Before I learned how to form my letters, I had my mother make them for me. She was my scribe, if you will. I would lie on the ground and draw the most essential things I knew (goose, egg, tin can) and she would write the captions as I spoke them. These translated pictographs would be promptly sent to her mother – my first love-vessel – in the mail. "A beautiful carrot," my mother writes diligently in quotes, underneath a frenetic, hairy, rather remarkable drawing of a carrot. Because my grandmother lived far away, and because it was wildly important that I get certain messages to her, I realized at a very young age that established symbols were good things. Slowly, I learned to write my name.
Mastering this first word (the caption that will accompany me for the rest of my life) took time, and a very physical effort. This was not a matter of memorization so much as training, struggle; my hand bent like a beak toward an all-mighty line. And in the way that all languages, all scripts, evolve, I can witness in my own ragged archives the evolution of a single letter: lowercase a unfolding out of itself like a hungry snail; the tail of e rising, first cotyledon, from a germinating seed.
Before long it felt like my words had weight, a gravity. I took to writing secret notes and burying them in little holes in the ground, with a few rocks bundled on top, to make a mound. I wasn't sure who was going to find these notes, but that seemed part of the point; I would never know. My writing always wanted deepness, a burrow, to live in and wait for the right conditions. I was about eight.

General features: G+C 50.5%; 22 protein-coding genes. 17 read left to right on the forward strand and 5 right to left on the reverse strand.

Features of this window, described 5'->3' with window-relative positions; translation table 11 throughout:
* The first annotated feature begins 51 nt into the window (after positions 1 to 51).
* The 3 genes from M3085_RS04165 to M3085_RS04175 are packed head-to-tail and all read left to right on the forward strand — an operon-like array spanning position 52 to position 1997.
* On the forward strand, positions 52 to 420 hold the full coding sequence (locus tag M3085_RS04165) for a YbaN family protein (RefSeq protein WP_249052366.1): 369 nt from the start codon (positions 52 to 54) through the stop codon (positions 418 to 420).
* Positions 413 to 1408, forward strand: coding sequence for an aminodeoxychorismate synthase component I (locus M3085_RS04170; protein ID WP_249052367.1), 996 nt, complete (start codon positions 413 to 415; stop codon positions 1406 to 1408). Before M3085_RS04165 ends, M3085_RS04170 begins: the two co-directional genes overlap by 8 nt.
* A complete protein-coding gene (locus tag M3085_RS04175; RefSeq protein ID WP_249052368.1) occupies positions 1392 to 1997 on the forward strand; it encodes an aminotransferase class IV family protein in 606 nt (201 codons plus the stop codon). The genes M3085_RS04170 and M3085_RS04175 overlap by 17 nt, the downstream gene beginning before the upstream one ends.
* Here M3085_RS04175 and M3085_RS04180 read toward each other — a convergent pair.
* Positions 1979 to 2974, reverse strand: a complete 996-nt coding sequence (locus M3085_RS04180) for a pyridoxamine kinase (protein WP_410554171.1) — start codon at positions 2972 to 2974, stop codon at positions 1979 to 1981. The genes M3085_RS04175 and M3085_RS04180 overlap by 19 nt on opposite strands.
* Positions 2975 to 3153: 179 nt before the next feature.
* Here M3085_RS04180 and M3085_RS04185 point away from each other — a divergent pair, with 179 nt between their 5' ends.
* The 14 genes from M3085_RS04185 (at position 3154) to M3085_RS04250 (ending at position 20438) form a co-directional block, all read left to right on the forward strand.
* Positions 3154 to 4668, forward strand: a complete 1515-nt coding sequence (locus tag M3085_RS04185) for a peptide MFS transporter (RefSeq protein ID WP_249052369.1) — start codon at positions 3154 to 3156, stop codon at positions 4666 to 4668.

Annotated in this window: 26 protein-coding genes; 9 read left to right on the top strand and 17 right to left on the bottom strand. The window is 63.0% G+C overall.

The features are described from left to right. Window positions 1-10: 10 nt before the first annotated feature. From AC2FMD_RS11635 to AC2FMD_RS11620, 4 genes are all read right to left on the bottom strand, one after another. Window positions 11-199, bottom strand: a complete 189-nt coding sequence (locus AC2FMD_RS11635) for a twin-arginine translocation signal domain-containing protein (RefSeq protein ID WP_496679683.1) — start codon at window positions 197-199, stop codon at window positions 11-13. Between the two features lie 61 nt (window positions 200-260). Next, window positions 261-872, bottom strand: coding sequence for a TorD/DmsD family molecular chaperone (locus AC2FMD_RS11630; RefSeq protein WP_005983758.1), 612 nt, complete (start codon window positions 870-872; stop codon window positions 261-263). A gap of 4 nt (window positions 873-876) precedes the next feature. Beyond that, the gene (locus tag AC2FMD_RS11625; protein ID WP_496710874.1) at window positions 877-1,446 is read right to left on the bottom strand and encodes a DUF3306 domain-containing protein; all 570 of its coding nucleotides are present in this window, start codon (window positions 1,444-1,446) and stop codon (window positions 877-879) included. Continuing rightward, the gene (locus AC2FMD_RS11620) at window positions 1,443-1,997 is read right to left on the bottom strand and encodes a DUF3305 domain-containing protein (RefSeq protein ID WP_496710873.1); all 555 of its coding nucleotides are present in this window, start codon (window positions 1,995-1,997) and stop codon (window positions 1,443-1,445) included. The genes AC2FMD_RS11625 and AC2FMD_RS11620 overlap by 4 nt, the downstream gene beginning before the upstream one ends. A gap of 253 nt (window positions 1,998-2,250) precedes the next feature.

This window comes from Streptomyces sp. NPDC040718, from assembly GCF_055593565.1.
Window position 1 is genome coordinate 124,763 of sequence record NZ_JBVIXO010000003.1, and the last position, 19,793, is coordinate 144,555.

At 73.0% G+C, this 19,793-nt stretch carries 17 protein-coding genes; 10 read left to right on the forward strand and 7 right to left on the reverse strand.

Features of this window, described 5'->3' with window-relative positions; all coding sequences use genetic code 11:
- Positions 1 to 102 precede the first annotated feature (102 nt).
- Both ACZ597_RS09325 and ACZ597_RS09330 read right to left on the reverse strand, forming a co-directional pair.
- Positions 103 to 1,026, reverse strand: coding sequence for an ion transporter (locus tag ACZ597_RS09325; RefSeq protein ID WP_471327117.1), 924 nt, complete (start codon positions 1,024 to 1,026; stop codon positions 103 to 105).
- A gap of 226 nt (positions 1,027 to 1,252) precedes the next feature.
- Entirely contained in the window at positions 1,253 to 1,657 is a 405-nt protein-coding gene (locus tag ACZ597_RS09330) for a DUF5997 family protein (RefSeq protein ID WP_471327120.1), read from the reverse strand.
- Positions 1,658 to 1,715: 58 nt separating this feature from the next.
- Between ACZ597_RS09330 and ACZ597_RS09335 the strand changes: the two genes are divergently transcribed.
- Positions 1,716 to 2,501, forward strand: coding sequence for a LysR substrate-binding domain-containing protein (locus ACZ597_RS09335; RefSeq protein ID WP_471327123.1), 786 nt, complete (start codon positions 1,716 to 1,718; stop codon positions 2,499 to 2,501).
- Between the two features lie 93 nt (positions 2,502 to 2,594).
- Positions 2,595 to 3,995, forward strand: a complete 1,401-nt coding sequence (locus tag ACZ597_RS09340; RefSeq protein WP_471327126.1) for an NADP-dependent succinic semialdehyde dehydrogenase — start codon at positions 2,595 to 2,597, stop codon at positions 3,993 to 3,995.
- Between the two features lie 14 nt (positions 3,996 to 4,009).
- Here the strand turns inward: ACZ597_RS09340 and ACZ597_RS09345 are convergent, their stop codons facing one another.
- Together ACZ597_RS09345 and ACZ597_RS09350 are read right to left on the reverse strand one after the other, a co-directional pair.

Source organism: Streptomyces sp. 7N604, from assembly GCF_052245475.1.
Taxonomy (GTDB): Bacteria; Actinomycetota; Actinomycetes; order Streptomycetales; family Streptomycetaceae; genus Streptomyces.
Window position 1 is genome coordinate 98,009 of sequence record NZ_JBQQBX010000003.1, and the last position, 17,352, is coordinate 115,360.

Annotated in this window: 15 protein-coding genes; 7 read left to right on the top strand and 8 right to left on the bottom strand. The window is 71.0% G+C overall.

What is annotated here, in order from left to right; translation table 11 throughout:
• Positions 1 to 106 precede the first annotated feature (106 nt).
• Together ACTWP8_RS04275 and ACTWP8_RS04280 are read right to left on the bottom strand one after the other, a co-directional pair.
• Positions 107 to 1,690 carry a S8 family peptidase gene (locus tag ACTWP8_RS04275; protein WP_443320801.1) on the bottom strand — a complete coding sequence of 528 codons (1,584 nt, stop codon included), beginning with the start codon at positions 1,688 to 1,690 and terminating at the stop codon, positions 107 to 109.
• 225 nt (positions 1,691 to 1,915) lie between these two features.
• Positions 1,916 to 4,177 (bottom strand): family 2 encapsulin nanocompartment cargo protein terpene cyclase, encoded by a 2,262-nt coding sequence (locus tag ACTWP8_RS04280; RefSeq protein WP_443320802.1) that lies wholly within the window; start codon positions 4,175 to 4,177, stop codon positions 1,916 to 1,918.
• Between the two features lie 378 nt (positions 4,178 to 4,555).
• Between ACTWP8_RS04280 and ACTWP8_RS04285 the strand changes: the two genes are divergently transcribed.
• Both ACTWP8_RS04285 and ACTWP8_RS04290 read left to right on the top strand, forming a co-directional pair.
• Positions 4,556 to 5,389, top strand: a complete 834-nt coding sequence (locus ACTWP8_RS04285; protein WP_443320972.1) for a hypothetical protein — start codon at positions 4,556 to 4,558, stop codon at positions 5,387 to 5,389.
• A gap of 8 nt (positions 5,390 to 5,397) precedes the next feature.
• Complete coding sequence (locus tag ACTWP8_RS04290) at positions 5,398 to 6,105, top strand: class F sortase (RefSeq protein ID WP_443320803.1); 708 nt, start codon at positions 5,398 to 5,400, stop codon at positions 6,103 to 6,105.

I remember learning, in school, the word Mesopotamia – a lumpy, oddly ravishing word – which I have since associated with the nebulous beginnings of important things: writing, agriculture, domesticated grains. The cradle, as they say, of civilization. It is obvious that I (and we) owe lovely Mesopotamia a great debt. But what I'm trying to figure out today is the relationship that writing has to the cultivation of things to eat, and why these two labors seem so far apart now. It's as if they have forgotten they are relatives, and once played together in the mud.
So I've done some sleuthing, and I thought you might like to hear what I found. I've deduced that we learned to write in the furrows, some time after we learned to tame the seed. It was about 6000 years ago, more or less, and wild wheat had given us the hard kernel of her heart. She was ours. We didn't have to move around any more, but we did have to save seed, and nurse it from the ground with our bare hands. Animals helped us, whether they liked it or not, and we began to stockpile edible objects.
This abundance made certain demands. It wanted to be recorded. After all, how do you keep track of the bundles of grain you've stored away? How do you give a receipt to the messenger who will carry your goods to trade? How do you make an IOU? And so we began to use the implements of farming, and the environment of farming, to teach ourselves to write. We turned, naturally, to the thick mud from the overflowing rivers that sustained us, and we pressed our sticks in the mud as it dried. And then we argued about what the marks meant.